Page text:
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Review: LG Optimus F7 for U.S. Cellular

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Jun 20, 2013, 8:35 AM   by Eric M. Zeman   @zeman_e

LG churns out a mid-range Android smartphone in the Optimus F7, a $99 wonder for U.S. Cellular. Find out what the F7's strengths and weaknesses are in this full report.

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Is It Your Type?

The LG Optimus F7 provides a lot of bang for the buck. If you're not interested in paying top dollar for a device, but want most of the top-tier features, the F7's large screen, speedy performance, and solid camera offer plenty of selling points.


The LG Optimus F7 is a rather plain black slab that blends in well with the smartphone masses. It has a conservative look and doesn't offer any flashy design flourishes. The F7 is fairly big in order to accommodate the screen, and it has a highly glossy finish that always seemed to be reflecting light. It's too bad it does such a good job of collecting oily fingerprints.

The F7 doesn't have any hard angles; all the sides and edges have rounded profiles and are smooth to the point of being slippery. There is a dark, chrome-colored band that forms a "U" around the side and bottom edges. The back surface has been given a grain that resembles brushed metal, but make no mistake, the F7 is plastic through and through. The grain is subtle, and can only be seen when the F7 is tipped in the light just so.

The F7 is a bit weighty, but is overall comfortable to hold and use. I like the rounded shape of the side edges. The build quality is quite good, and the pieces all fit together firmly. Nothing about the F7 feels cheap. With the slippery surfaces, the F7 will easily slip into pockets. The size of the phone and its weight don't make it too obtrusive when it's in your pocket, but you'll know it's there.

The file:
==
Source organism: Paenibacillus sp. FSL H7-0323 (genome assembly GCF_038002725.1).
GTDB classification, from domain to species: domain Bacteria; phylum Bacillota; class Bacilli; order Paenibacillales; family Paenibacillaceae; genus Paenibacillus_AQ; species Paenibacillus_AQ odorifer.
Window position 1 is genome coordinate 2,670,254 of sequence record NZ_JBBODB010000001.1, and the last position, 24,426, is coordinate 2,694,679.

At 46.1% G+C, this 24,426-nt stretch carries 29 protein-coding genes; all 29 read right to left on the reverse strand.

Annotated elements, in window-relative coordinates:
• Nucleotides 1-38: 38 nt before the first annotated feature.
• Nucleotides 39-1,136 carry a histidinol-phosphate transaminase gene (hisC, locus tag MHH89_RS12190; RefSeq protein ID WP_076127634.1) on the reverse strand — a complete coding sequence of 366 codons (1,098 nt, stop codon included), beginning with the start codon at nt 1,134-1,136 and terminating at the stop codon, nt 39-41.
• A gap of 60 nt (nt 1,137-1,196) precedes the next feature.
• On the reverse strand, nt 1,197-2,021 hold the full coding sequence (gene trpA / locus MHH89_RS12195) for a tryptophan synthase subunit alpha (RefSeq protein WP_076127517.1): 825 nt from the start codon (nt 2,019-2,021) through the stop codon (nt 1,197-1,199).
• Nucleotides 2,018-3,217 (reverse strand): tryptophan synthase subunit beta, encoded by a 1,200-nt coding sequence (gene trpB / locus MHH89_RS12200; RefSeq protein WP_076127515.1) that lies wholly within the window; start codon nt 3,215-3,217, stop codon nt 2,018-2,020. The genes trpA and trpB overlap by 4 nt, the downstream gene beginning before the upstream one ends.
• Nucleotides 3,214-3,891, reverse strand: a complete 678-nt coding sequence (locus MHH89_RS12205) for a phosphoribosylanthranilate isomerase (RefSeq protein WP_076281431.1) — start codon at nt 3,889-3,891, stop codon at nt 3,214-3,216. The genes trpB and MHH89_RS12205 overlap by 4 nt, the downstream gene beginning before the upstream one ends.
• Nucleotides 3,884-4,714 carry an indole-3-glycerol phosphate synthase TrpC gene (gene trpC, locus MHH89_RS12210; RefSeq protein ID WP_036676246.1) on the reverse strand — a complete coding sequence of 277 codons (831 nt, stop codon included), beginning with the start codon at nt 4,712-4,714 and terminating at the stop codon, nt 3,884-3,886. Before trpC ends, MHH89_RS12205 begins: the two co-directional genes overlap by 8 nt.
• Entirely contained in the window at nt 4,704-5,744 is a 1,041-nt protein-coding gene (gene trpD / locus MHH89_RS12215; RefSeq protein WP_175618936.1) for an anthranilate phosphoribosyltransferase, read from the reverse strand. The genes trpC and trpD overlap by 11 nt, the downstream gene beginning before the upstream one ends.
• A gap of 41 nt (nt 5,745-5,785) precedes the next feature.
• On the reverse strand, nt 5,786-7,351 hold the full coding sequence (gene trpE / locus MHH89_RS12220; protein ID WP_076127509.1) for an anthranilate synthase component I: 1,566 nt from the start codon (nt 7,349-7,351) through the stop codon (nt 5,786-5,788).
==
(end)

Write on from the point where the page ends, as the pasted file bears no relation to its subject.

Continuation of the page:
The display takes up the bulk of the F7's front surface; there's some bezel, but it isn't too thick. The chrome LG logo is above the screen and is always visible. The F7 has a physical home button and capacitive back and menu buttons. The home button also serves as the notification light and it pulses in a green ellipse when there are messages or missed calls. It will also flash a rainbow of colors if you set the alarm, and it flashes red with there is an incoming call, blue when there's a calendar alert, and white when you've downloaded an app. The button itself is easy to find and has good travel and feedback. The back button is on the left and the menu button is on the right. They only light up when the home button has been pressed, and remain illuminated for only a few seconds before they disappear.


There are two buttons on the left edge of the F7: the volume toggle and a dedicated QuickMemo button. The QuickMemo button is small and placed closer to the top edge of the phone. It has a small profile, but isn't too hard to find. Travel and feedback were good. The volume toggle has a bit more of a profile to it, though the whole button can't be more than an inch long. The travel and feedback was excellent, but it's impossible to tell the up from the down. I often found myself turning the volume up when I meant to turn it down. The screen lock button is on the right side and mirrors the shape and feel of the QuickMemo button. The stereo headphone jack is on top and the micro-USB port is on the bottom.

The battery cover forms the entire back surface of the F7. It peels off easily. The battery is removable, which means you can swap power supplies if need be. The F7 has a novel SIM card and microSD card setup. The slot for the memory card is stacked directly atop the slot for the SIM card (see picture). You have to remove the battery to access the SIM card, but microSD cards can be swapped without pulling the battery.

In all, the F7's hardware functions very well and feels like it should cost more than its $99 contract price.

About the author, Eric M. Zeman:

Eric has been covering the mobile telecommunications industry for 17 years at various print and online publications. He studied at Rutgers Newark and University of Kentucky, and has a degree in writing. He likes playing guitar, attending concerts, listening to music, and driving sports cars.

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